Minimalism doesn’t have to happen all at once. If you’re hesitant about taking the plunge, try dipping your toe in the water first. There’s no shame in taking your time with this process. For instance, rather than immediately emptying your wardrobe, start small by just removing articles of clothing that are not wearable anymore. Things that are damaged, for instance, or just don’t fit.

Another way to start slow is to set a number. Take a look at your bookshelf and resolve to get rid of just two books. This way, you can hold yourself accountable for minimizing while not pushing too far. Besides, chances are, you do have two books on your shelf that are just collecting dust.

Finally, it’s also possible to take things slow by doing them over time. Observe your closet over the course of six months, for instance, to see if there are articles of clothing that remain unworn. Keep an eye on your kitchen supplies to get a feel for what you’re using and what you’re not. Sure, that egg separator you got for your wedding looks useful, but if you haven’t picked it up, it probably has to go.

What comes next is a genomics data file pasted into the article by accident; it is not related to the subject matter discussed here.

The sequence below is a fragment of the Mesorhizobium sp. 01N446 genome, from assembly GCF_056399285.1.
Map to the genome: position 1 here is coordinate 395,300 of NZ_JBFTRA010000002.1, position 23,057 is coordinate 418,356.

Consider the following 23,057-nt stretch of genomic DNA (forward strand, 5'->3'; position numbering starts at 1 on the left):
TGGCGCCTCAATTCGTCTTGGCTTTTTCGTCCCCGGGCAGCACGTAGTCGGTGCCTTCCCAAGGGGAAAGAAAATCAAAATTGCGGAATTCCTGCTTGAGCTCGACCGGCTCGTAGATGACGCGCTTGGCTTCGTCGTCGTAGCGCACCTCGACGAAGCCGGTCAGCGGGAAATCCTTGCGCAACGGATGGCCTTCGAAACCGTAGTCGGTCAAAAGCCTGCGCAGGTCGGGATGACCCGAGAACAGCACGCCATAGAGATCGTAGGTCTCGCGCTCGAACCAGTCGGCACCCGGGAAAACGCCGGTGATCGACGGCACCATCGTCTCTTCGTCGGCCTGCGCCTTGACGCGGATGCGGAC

#3 Somewhat

Sometimes, minimalism is pitched as all or nothing (pun intended), but it doesn’t have to be that way. Just because I want to purge my closet doesn’t mean I’m beholden to purging my kitchen too. And that’s okay!

Instead of getting overwhelmed by everything that needs to be reduced, just pick one aspect of your life to declutter. Clear out your wardrobe and hang onto your books. Cut down on decorations but keep your clothes. Maybe even minimize a few aspects of your life while holding onto one or two.

Or, don’t go too extreme in any direction and work to cut down on the stuff in your life in general. Minimizing doesn’t have to mean getting rid of everything – it can mean simply stepping back. For instance, you can minimize just by avoiding buying more things. Or maybe you set a maximum number of clothes you want, which means purchasing a new shirt might mean getting rid of an old one.

The point is, there are plenty of ways to start on the minimalist lifestyle without pushing yourself too far outside your comfort zone. So, what are you waiting for? Try decluttering your life soon!